Along the same lines, parents should stop giving their children a choice of whether to attend Mass. That's part of a larger, permissive aspect of our culture that is resulting in the current issue of millennials being "offended" or needing "trigger warnings" because they're so oppressed by supposed micro-aggressions. That kind of stuff is fostered when mom and dad say, "OK, Dakota, do you want to come to church with mommy and daddy today?" Of course not! Little Dakota wants to sleep in! Little Dakota needs to learn that fostering a spiritual life takes commitment and sacrifice, which is trained from a young age.
The second thing has to come from music ministers and from the clergy working together with the shared purpose of using music to increase the level of worship and not just entertaining the congregation. Vatican II instructs music ministers to give "pride of place" to the organ, along with Gregorian chant and sacred polyphony. Other instruments may be used, but only if they're appropriate. Musicam Sacram makes an important point, that "those instruments which are, by common opinion and use, suitable for secular music only, are to be altogether prohibited from every liturgical celebration and from popular devotions." I believe drums fall into that category, at least in North American culture.
Also, these instruments (including the organ) "should not so overwhelm the voices that it is difficult to make out the text." Musicam Sacram also goes on to say:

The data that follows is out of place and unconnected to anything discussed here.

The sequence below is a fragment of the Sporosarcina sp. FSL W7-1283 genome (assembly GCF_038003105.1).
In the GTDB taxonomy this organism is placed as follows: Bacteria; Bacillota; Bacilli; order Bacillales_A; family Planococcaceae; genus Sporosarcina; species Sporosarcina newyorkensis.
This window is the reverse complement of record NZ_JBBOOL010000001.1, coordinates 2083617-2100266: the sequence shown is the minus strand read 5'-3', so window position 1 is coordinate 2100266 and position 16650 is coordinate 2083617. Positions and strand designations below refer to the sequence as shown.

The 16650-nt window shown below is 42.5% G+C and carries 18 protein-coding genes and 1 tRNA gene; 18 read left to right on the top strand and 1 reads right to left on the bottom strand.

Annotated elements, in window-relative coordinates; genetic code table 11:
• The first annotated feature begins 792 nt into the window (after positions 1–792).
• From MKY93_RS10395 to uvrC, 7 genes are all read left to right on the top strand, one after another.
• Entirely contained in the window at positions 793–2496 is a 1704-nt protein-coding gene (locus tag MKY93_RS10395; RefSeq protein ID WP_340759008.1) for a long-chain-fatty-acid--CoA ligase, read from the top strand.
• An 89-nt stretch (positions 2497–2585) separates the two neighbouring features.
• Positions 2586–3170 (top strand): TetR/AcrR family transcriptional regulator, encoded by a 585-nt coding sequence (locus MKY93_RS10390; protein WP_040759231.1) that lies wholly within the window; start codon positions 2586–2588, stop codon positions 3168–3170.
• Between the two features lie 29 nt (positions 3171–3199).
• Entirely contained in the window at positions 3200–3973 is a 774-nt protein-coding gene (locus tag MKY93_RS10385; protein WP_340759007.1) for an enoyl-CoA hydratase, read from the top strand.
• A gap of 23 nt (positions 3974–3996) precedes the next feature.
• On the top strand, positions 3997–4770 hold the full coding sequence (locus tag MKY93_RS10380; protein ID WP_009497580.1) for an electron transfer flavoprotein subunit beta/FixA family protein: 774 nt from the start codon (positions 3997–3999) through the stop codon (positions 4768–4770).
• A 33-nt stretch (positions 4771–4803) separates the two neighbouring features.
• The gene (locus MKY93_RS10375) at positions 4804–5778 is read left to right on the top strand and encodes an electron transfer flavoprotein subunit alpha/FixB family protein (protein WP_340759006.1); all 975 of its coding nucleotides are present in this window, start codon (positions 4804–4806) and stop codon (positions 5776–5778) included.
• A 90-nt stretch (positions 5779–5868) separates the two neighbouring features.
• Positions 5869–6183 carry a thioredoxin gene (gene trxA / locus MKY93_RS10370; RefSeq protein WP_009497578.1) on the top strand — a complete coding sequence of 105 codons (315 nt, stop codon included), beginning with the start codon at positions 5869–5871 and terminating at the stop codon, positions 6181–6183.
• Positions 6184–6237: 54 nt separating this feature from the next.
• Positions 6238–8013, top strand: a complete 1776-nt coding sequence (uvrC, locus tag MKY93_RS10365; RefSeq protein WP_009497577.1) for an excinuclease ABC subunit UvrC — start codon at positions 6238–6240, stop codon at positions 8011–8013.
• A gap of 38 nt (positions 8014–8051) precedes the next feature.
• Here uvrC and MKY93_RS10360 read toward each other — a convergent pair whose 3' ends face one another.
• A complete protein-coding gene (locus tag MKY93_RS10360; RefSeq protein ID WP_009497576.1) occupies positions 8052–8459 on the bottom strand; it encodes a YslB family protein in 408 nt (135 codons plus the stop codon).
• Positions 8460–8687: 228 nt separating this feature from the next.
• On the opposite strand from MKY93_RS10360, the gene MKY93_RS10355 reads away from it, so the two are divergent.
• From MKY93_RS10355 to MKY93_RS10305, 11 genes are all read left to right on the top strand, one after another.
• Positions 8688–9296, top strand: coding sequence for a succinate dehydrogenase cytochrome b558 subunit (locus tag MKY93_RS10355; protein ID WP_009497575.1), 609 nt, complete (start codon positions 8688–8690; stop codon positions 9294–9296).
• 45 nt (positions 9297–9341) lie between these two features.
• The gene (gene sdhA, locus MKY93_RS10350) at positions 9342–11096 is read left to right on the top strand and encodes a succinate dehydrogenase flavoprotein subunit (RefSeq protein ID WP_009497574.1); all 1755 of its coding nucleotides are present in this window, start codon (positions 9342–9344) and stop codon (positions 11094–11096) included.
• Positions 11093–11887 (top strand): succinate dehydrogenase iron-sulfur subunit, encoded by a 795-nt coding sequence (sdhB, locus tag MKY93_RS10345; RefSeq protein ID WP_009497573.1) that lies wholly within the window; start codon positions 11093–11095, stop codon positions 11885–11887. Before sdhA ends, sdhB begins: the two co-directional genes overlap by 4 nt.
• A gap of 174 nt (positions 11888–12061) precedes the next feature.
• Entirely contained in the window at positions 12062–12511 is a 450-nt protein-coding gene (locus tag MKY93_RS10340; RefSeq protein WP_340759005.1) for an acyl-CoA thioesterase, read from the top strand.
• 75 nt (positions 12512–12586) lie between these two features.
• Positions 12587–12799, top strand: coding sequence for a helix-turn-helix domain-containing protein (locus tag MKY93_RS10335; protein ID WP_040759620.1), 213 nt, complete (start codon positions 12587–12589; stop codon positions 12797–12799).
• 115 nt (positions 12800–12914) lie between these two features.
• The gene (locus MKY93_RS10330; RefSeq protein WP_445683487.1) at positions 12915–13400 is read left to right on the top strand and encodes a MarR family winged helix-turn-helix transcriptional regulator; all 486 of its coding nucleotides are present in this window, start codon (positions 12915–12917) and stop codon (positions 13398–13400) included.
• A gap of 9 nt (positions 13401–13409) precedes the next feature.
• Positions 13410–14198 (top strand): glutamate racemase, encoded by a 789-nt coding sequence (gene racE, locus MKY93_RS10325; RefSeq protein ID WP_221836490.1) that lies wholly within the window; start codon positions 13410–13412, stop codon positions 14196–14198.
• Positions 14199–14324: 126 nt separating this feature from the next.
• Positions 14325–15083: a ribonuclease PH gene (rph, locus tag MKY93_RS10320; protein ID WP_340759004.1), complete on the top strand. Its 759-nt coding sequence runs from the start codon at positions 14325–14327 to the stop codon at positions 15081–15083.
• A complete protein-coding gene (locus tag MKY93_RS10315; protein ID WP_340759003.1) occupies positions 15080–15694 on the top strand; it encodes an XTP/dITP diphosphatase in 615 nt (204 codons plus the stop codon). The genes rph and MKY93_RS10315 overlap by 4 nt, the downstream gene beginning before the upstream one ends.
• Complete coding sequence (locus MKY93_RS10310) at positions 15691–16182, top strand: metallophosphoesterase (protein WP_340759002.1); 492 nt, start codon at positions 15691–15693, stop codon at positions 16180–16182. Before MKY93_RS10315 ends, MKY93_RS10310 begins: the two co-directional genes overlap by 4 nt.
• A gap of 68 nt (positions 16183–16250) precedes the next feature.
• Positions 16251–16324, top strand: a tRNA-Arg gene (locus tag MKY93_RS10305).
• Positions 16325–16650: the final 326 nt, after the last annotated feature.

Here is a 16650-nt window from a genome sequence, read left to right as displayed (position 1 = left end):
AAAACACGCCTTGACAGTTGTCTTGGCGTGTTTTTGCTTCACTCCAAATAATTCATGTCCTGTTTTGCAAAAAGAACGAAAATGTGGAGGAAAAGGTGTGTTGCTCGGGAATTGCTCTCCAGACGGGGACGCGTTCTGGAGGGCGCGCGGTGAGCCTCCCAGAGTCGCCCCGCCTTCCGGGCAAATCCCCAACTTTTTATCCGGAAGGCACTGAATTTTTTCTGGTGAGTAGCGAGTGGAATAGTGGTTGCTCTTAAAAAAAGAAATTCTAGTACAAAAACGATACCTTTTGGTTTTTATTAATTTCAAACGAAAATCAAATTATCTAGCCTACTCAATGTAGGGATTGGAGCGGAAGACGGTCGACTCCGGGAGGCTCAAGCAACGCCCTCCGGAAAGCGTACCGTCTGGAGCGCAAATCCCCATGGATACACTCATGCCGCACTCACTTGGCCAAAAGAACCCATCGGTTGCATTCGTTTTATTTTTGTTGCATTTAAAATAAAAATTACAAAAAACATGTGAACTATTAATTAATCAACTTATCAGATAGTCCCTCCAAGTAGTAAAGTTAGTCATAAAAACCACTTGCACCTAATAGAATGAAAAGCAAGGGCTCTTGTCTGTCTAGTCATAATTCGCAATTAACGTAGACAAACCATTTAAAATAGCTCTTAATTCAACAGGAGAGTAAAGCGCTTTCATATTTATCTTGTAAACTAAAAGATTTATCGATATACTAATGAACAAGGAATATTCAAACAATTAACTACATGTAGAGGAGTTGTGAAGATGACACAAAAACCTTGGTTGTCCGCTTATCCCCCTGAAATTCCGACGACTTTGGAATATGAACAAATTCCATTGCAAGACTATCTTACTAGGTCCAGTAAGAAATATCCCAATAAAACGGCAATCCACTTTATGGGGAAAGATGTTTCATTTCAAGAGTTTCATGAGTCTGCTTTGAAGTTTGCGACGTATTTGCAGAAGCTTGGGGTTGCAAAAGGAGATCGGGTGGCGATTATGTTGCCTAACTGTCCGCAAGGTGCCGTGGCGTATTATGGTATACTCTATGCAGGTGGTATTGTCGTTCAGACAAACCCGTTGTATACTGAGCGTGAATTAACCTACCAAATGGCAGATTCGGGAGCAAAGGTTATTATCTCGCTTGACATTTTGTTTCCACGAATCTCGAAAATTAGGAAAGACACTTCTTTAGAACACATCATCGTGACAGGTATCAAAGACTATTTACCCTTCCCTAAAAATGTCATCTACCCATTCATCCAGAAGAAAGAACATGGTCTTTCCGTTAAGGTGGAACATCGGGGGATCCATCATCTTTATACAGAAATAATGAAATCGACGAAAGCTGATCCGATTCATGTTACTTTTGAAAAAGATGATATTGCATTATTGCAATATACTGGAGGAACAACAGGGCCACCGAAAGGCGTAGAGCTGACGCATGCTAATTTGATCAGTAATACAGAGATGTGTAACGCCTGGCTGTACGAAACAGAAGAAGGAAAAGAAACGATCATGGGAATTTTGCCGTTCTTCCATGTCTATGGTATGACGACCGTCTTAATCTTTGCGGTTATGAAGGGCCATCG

In selecting the kind of sacred music to be used, whether it be for the choir or for the people, the capacities of those who are to sing the music must be taken into account. No kind of sacred music is prohibited from liturgical actions by the Church as long as it corresponds to the spirit of the liturgical celebration itself and the nature of its individual parts, and does not hinder the active participation of the people...
That means that the choir and cantor have a sacred duty to lead the people in a way that promotes this worship. If a choir or cantor can't sing or properly lead people, then they should be disbanded and new, more competent people brought in.
What all this comes down to is that music has the power to drive the heart and mind upward to the heavens, so we shouldn't be satisfied with the sentimental slop that we've been given for the last 40 years. We as faithful Catholics shouldn't be satisfied with substandard music or singing. We shouldn't allow ourselves to be bombarded with drums that bash the spirituality straight out of us. We shouldn't allow ourselves to be oppressed with music that creates chaos within us, or that robs us of those quiet moments that we all need, especially in something as delicate as the Holy Mass. We need to demand more from our ministers and priests and not let them cheat us out of that worship that we want to be able to give to God during the Mass.
"On Eagles' Wings" or "Anthem" or secular songs like "Morning Has Broken" (made popular by a non Christian, but written by Eleanor Farjeon in 1931) aren't good enough, and it's time that we start to demand more.
**EDIT: I mistakenly identified "Morning Has Broken" as being written by a non Christian. It was made popular in the 1970's by Cat Stephens, who converted to Islam. It was written by Eleanor Farjeon about 20 years before she converted to Catholicism. HERE's the Wikipedia article on her.
Witty; cunning; crafty